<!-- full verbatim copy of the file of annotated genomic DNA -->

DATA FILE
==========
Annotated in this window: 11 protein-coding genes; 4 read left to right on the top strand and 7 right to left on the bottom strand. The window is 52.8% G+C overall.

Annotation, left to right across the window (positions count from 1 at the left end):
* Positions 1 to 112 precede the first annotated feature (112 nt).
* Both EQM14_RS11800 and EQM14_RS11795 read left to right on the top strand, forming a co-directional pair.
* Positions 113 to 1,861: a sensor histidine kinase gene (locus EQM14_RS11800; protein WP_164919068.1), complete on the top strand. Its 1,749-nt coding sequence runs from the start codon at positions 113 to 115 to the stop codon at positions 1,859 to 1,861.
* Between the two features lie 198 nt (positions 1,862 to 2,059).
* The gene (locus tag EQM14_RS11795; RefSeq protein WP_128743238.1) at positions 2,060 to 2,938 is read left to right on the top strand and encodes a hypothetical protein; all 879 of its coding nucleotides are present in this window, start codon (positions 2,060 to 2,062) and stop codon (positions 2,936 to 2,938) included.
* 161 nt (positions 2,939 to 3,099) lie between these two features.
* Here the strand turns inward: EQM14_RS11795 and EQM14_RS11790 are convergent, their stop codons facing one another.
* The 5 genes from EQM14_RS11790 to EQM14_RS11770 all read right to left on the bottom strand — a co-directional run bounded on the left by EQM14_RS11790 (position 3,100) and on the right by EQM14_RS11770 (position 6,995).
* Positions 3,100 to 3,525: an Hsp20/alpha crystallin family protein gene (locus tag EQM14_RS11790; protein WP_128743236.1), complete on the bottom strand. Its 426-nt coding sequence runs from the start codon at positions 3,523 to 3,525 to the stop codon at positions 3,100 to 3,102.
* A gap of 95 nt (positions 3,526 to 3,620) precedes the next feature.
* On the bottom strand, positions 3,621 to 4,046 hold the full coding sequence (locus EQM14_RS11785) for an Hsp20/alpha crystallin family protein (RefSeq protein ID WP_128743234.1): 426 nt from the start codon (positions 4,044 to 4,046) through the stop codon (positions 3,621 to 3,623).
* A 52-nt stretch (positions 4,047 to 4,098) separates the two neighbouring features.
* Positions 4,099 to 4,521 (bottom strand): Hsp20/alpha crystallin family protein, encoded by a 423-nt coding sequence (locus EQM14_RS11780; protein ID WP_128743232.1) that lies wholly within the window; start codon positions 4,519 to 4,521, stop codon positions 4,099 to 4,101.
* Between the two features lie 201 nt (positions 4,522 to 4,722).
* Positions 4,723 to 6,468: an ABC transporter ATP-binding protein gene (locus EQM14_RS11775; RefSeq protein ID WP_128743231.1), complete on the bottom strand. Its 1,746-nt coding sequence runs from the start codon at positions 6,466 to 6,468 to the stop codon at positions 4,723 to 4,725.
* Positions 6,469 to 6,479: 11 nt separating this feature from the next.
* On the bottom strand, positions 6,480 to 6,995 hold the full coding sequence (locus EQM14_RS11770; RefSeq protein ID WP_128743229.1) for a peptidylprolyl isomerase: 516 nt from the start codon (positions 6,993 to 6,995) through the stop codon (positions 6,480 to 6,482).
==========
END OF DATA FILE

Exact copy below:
Annotated in this window: 11 protein-coding genes; 4 read left to right on the top strand and 7 right to left on the bottom strand. The window is 52.8% G+C overall.

Annotation, left to right across the window (positions count from 1 at the left end):
* Positions 1 to 112 precede the first annotated feature (112 nt).
* Both EQM14_RS11800 and EQM14_RS11795 read left to right on the top strand, forming a co-directional pair.
* Positions 113 to 1,861: a sensor histidine kinase gene (locus EQM14_RS11800; protein WP_164919068.1), complete on the top strand. Its 1,749-nt coding sequence runs from the start codon at positions 113 to 115 to the stop codon at positions 1,859 to 1,861.
* Between the two features lie 198 nt (positions 1,862 to 2,059).
* The gene (locus tag EQM14_RS11795; RefSeq protein WP_128743238.1) at positions 2,060 to 2,938 is read left to right on the top strand and encodes a hypothetical protein; all 879 of its coding nucleotides are present in this window, start codon (positions 2,060 to 2,062) and stop codon (positions 2,936 to 2,938) included.
* 161 nt (positions 2,939 to 3,099) lie between these two features.
* Here the strand turns inward: EQM14_RS11795 and EQM14_RS11790 are convergent, their stop codons facing one another.
* The 5 genes from EQM14_RS11790 to EQM14_RS11770 all read right to left on the bottom strand — a co-directional run bounded on the left by EQM14_RS11790 (position 3,100) and on the right by EQM14_RS11770 (position 6,995).
* Positions 3,100 to 3,525: an Hsp20/alpha crystallin family protein gene (locus tag EQM14_RS11790; protein WP_128743236.1), complete on the bottom strand. Its 426-nt coding sequence runs from the start codon at positions 3,523 to 3,525 to the stop codon at positions 3,100 to 3,102.
* A gap of 95 nt (positions 3,526 to 3,620) precedes the next feature.
* On the bottom strand, positions 3,621 to 4,046 hold the full coding sequence (locus EQM14_RS11785) for an Hsp20/alpha crystallin family protein (RefSeq protein ID WP_128743234.1): 426 nt from the start codon (positions 4,044 to 4,046) through the stop codon (positions 3,621 to 3,623).
* A 52-nt stretch (positions 4,047 to 4,098) separates the two neighbouring features.
* Positions 4,099 to 4,521 (bottom strand): Hsp20/alpha crystallin family protein, encoded by a 423-nt coding sequence (locus EQM14_RS11780; protein ID WP_128743232.1) that lies wholly within the window; start codon positions 4,519 to 4,521, stop codon positions 4,099 to 4,101.
* Between the two features lie 201 nt (positions 4,522 to 4,722).
* Positions 4,723 to 6,468: an ABC transporter ATP-binding protein gene (locus EQM14_RS11775; RefSeq protein ID WP_128743231.1), complete on the bottom strand. Its 1,746-nt coding sequence runs from the start codon at positions 6,466 to 6,468 to the stop codon at positions 4,723 to 4,725.
* Positions 6,469 to 6,479: 11 nt separating this feature from the next.
* On the bottom strand, positions 6,480 to 6,995 hold the full coding sequence (locus EQM14_RS11770; RefSeq protein ID WP_128743229.1) for a peptidylprolyl isomerase: 516 nt from the start codon (positions 6,993 to 6,995) through the stop codon (positions 6,480 to 6,482).